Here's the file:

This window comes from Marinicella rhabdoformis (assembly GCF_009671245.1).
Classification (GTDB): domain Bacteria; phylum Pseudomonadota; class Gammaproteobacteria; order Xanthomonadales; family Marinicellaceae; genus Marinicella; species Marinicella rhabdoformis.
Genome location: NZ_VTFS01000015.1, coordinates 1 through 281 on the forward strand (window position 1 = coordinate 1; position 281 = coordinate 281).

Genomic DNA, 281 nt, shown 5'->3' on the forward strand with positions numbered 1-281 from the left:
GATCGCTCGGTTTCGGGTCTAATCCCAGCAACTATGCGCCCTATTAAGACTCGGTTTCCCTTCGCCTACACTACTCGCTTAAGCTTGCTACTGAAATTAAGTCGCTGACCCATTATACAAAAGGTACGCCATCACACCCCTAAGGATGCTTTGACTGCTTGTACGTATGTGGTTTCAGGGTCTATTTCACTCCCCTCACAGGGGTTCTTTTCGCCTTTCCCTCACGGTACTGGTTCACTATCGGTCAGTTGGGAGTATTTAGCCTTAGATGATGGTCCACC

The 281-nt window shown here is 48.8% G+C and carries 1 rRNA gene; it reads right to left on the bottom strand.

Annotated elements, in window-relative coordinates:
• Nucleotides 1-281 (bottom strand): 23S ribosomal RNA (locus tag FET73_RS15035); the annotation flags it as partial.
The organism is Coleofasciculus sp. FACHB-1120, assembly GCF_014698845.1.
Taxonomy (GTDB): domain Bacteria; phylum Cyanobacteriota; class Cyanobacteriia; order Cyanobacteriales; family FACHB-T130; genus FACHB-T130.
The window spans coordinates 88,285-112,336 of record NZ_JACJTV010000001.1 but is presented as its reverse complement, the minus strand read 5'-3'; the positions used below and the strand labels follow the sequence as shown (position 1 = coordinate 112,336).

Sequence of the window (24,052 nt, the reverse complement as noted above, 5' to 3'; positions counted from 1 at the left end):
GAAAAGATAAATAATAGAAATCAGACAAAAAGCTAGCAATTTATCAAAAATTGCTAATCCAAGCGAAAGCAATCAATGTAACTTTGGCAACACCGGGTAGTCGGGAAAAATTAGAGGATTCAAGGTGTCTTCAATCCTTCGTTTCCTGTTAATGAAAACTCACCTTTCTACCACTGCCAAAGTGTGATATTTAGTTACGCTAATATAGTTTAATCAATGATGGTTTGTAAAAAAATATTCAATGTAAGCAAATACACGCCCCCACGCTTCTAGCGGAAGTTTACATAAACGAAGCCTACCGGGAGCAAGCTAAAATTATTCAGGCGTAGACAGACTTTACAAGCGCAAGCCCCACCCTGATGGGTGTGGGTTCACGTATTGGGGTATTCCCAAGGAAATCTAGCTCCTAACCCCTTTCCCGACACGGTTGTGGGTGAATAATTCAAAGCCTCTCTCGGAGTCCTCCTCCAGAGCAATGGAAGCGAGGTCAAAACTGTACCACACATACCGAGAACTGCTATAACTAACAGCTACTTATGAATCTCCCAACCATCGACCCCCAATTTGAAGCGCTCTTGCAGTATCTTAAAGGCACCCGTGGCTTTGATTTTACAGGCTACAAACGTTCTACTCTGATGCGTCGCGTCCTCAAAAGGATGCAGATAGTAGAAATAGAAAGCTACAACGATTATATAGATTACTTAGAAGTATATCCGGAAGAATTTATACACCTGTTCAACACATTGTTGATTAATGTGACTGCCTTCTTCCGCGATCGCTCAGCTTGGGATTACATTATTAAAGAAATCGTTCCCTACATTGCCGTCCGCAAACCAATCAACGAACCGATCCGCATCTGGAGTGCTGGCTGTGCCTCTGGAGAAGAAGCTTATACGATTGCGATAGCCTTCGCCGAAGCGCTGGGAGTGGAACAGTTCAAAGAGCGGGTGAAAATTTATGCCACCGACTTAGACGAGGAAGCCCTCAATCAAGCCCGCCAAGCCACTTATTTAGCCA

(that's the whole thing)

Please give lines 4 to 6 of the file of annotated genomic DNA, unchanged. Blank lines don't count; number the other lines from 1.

Genomic DNA, 281 nt, shown 5'->3' on the forward strand with positions numbered 1-281 from the left:
GATCGCTCGGTTTCGGGTCTAATCCCAGCAACTATGCGCCCTATTAAGACTCGGTTTCCCTTCGCCTACACTACTCGCTTAAGCTTGCTACTGAAATTAAGTCGCTGACCCATTATACAAAAGGTACGCCATCACACCCCTAAGGATGCTTTGACTGCTTGTACGTATGTGGTTTCAGGGTCTATTTCACTCCCCTCACAGGGGTTCTTTTCGCCTTTCCCTCACGGTACTGGTTCACTATCGGTCAGTTGGGAGTATTTAGCCTTAGATGATGGTCCACC

The 281-nt window shown here is 48.8% G+C and carries 1 rRNA gene; it reads right to left on the bottom strand.